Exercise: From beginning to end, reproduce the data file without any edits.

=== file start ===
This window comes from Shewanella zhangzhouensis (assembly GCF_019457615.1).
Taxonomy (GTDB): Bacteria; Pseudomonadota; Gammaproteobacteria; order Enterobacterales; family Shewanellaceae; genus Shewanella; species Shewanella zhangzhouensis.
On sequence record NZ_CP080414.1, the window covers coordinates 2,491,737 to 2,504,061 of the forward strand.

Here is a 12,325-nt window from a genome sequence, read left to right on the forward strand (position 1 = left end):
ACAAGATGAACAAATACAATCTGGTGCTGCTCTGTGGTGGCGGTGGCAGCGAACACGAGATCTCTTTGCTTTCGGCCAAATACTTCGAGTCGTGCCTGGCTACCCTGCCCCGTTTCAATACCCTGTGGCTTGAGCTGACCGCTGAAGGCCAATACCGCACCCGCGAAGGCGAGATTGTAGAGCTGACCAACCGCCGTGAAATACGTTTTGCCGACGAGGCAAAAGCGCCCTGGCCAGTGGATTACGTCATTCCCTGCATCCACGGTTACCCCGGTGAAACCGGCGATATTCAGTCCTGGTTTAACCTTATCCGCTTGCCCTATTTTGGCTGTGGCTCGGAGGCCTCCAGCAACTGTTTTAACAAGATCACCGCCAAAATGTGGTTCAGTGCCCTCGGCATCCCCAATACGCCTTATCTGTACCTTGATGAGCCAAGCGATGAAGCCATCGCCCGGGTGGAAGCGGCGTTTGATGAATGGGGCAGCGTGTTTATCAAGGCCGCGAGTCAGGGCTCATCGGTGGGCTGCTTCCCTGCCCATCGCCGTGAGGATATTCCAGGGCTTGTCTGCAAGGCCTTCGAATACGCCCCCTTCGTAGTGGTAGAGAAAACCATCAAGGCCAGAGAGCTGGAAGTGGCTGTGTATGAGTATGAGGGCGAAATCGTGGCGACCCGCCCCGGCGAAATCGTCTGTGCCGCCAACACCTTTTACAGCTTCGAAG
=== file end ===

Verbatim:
This window comes from Shewanella zhangzhouensis (assembly GCF_019457615.1).
Taxonomy (GTDB): Bacteria; Pseudomonadota; Gammaproteobacteria; order Enterobacterales; family Shewanellaceae; genus Shewanella; species Shewanella zhangzhouensis.
On sequence record NZ_CP080414.1, the window covers coordinates 2,491,737 to 2,504,061 of the forward strand.

Here is a 12,325-nt window from a genome sequence, read left to right on the forward strand (position 1 = left end):
ACAAGATGAACAAATACAATCTGGTGCTGCTCTGTGGTGGCGGTGGCAGCGAACACGAGATCTCTTTGCTTTCGGCCAAATACTTCGAGTCGTGCCTGGCTACCCTGCCCCGTTTCAATACCCTGTGGCTTGAGCTGACCGCTGAAGGCCAATACCGCACCCGCGAAGGCGAGATTGTAGAGCTGACCAACCGCCGTGAAATACGTTTTGCCGACGAGGCAAAAGCGCCCTGGCCAGTGGATTACGTCATTCCCTGCATCCACGGTTACCCCGGTGAAACCGGCGATATTCAGTCCTGGTTTAACCTTATCCGCTTGCCCTATTTTGGCTGTGGCTCGGAGGCCTCCAGCAACTGTTTTAACAAGATCACCGCCAAAATGTGGTTCAGTGCCCTCGGCATCCCCAATACGCCTTATCTGTACCTTGATGAGCCAAGCGATGAAGCCATCGCCCGGGTGGAAGCGGCGTTTGATGAATGGGGCAGCGTGTTTATCAAGGCCGCGAGTCAGGGCTCATCGGTGGGCTGCTTCCCTGCCCATCGCCGTGAGGATATTCCAGGGCTTGTCTGCAAGGCCTTCGAATACGCCCCCTTCGTAGTGGTAGAGAAAACCATCAAGGCCAGAGAGCTGGAAGTGGCTGTGTATGAGTATGAGGGCGAAATCGTGGCGACCCGCCCCGGCGAAATCGTCTGTGCCGCCAACACCTTTTACAGCTTCGAAG